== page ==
Ireland expects Europe to cut the interest rate it is charging on some 40 billion euros ($55 billion) worth of loans at a summit at the end of this month and will also seek greater flexibility from Brussels on dealing with its banks.

In comments released by state broadcaster RTE on Sunday, Ireland's new prime minister said the results of stress tests on domestic lenders would bolster Dublin's case for a cut along the lines of the 100 basis point reduction won by fellow euro zone struggler Greece on Saturday.

There were a number of elements that were not absolutely clear to me yet which we will have clear hopefully before the big meeting on the 24th and 25th of March, which will make our case very clear for a similar treatment, Enda Kenny said in comments recorded on Saturday night.

It's not just the interest rate it is flexibility in other matters in relation to the banking structure that we need assistance on as well.

Ireland's new government, swept into power two weeks ago, believes the country's banks are placing an unsustainable burden on the state and wants Europe to give it more time to shrink the sector and more help meeting its capital requirements.

European leaders agreed on Saturday to cut the interest rate on loans to Greece and strengthen the region's bailout fund to try and defuse a year-long debt crisis.

Ireland, which agreed to an 85-billion-euro ($118.2 billion) joint EU/IMF rescue package late last year, did not get a similar reduction after Kenny refused to give in to pressure to raise the country's 12.5 percent rate of corporate tax, viewed as anti-competitive by higher tax European nations.

We had a good Gallic spat, Kenny said of his disagreement with French President Nicolas Sarkozy during more than seven hours of discussions.

Mounting property losses at Ireland's banks triggered the country's financial meltdown and request for external assistance last year.

The central bank is conducting new stress tests on the lenders as part of the EU/IMF deal and the results are set to be published at the end of this month.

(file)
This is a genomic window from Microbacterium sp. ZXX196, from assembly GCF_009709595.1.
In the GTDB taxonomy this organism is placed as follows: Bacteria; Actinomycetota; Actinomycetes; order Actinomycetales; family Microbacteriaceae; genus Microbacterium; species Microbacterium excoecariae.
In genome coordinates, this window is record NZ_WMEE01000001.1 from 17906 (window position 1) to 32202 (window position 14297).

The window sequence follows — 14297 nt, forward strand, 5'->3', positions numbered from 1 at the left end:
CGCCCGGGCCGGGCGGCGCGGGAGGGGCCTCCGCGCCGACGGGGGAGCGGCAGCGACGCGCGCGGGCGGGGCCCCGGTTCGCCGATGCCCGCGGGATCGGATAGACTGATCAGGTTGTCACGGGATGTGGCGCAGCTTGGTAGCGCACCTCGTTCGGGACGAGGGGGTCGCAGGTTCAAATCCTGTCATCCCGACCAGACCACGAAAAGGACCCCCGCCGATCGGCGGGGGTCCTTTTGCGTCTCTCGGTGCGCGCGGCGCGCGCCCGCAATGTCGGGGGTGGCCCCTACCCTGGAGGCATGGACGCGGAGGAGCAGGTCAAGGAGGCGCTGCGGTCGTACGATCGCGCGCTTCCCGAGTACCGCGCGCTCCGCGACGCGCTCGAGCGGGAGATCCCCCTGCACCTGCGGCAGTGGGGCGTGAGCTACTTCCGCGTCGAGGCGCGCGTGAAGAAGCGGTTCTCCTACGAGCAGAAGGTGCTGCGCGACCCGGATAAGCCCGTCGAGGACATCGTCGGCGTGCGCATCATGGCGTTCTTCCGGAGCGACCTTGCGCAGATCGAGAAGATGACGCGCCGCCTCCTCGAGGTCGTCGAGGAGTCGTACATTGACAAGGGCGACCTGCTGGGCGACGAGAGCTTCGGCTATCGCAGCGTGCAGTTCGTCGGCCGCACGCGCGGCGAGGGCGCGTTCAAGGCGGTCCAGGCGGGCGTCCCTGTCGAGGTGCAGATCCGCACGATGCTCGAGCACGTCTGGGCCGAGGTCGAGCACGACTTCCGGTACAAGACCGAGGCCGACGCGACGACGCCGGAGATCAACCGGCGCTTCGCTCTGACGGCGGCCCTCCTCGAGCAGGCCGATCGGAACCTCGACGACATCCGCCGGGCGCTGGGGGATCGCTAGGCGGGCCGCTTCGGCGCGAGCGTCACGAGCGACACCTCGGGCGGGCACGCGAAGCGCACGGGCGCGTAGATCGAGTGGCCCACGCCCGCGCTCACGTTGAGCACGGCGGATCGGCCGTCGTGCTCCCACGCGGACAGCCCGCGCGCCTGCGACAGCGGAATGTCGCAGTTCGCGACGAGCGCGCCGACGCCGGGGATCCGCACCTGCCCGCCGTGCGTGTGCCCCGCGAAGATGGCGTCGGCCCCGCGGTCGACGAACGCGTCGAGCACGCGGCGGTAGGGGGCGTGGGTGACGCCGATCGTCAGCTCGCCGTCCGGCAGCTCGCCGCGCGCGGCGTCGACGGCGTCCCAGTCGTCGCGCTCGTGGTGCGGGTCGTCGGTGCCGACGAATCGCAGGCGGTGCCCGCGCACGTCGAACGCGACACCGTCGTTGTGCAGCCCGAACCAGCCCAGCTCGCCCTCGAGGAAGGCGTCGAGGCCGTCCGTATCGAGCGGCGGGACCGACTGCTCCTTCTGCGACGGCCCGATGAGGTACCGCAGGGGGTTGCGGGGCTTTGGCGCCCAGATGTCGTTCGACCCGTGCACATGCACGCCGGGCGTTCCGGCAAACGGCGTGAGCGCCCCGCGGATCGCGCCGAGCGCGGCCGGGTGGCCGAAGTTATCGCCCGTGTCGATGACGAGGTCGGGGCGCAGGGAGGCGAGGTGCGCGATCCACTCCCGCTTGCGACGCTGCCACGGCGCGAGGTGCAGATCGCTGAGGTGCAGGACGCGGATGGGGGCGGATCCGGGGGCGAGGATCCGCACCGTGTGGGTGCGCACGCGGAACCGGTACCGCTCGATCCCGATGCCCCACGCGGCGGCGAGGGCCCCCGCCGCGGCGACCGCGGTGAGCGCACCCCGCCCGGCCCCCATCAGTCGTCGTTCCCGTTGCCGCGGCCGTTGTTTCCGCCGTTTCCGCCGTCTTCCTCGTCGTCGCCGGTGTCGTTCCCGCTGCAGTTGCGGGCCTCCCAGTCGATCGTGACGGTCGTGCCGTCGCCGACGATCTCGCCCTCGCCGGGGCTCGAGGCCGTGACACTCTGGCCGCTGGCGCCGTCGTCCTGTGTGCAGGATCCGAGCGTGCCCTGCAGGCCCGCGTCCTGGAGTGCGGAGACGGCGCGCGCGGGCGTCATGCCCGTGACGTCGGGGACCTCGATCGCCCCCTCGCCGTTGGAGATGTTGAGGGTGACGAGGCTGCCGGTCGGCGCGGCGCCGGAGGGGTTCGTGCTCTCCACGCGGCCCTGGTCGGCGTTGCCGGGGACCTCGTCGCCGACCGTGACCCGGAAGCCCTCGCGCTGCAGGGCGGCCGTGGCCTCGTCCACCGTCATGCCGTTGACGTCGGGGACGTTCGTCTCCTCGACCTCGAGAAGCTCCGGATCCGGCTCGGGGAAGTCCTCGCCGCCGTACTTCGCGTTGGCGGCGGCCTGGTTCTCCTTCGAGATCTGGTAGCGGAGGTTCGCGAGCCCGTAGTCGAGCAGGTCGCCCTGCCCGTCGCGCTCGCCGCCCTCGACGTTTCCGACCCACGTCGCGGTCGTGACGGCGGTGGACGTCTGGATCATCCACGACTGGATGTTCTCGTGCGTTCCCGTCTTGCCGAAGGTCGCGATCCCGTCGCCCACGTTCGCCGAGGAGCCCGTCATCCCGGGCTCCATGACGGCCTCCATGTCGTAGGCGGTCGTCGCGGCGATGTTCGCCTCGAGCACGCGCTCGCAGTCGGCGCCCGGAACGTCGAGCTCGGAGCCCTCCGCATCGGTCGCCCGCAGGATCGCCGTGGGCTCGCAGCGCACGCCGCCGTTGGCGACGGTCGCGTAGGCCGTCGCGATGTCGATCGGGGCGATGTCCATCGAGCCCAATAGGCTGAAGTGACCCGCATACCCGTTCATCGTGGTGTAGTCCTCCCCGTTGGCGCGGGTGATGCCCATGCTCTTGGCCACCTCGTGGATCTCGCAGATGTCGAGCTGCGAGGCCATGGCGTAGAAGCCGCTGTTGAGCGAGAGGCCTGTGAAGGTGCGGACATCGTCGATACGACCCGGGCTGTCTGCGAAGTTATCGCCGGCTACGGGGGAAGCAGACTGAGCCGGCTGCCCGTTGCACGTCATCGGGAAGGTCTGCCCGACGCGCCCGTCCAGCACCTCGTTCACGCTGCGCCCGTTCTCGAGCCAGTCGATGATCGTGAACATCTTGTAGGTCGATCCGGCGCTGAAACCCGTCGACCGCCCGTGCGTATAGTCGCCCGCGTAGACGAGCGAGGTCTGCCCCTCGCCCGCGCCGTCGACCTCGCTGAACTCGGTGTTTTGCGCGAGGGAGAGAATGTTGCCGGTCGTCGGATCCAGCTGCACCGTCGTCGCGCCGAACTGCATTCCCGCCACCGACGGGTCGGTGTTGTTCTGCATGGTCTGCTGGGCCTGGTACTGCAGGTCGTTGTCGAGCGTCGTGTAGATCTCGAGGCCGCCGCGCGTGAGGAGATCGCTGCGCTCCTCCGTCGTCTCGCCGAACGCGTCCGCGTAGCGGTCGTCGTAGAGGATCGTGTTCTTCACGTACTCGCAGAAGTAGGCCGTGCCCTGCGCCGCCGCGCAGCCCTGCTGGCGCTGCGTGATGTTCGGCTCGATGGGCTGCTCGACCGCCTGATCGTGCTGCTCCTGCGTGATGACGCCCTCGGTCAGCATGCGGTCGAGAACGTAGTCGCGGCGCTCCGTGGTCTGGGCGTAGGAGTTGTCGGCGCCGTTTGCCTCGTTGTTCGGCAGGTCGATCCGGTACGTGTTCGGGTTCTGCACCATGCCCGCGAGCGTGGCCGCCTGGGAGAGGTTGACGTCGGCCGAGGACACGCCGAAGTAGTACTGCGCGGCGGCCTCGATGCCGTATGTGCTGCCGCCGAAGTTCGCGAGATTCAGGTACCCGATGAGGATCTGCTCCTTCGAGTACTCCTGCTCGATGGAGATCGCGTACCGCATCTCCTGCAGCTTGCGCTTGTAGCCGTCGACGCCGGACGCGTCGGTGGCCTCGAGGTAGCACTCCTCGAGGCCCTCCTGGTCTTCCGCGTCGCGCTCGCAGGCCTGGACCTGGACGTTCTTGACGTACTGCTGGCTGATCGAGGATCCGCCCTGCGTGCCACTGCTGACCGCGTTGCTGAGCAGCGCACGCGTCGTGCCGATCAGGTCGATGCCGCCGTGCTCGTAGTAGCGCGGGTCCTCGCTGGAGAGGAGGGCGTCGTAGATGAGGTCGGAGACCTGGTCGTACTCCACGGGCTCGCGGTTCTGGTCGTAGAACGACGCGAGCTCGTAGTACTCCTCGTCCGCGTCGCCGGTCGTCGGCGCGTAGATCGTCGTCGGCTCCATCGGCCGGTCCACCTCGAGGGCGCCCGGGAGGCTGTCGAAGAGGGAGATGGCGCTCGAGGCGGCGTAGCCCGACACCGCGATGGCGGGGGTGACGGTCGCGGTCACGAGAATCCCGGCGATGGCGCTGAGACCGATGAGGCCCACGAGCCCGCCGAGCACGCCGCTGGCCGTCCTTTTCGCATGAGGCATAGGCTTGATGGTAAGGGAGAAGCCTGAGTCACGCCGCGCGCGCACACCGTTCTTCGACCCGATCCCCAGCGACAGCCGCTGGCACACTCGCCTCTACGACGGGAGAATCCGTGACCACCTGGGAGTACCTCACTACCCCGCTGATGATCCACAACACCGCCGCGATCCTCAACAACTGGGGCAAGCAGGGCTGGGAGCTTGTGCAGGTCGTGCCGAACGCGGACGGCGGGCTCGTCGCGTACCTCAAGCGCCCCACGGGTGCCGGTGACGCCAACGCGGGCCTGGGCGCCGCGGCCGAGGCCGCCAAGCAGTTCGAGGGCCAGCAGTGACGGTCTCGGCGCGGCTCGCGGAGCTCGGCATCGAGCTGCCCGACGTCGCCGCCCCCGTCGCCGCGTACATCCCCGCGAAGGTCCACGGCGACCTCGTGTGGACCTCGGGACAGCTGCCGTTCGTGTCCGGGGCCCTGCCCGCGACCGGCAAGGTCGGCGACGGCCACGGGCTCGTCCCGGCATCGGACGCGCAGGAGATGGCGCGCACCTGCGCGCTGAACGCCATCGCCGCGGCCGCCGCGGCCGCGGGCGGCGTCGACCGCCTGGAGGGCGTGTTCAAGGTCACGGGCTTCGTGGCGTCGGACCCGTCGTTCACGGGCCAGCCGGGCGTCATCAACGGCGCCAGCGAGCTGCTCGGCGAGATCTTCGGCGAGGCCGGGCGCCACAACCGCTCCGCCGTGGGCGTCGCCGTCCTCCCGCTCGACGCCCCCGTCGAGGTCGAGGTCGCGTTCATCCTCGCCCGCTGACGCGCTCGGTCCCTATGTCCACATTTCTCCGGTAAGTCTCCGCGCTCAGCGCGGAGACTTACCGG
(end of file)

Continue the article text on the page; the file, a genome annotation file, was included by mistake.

Investors expect the tests to show Irish banks, which have already swallowed over 46 billion euros of state capital, will need additional support due to rising mortgage arrears and a large increase in their cost of funding.

The EU/IMF deal has provided for 10 billion euros in additional capital, to come from Ireland's own resources, as well as a 25 billion euros contingency fund to cover future losses.

Some analysts have said the banks will need 5 billion to 10 billion euros in additional capital but the chairman of nationalized lender Anglo Irish Bank Alan Dukes spooked investors when he said last month that a clean banking core would require 50 billion euros in new capital.

The central bank Governor Patrick Honohan has dismissed Dukes' predictions but Justice Minister Alan Shatter said on Sunday there were concerns about what the stress tests would reveal.

There is a concern as to what may be disclosed in the context of the stress testing as to what the banks may have so far concealed or indeed as to what information may have been available to the previous government that hasn't been revealed.

Shatter added that the possibility of imposing losses on some bondholders in Irish banks remained an option.

($1=.7193 Euro)

(Reporting by Carmel Crimmins; Editing by Louise Heavens)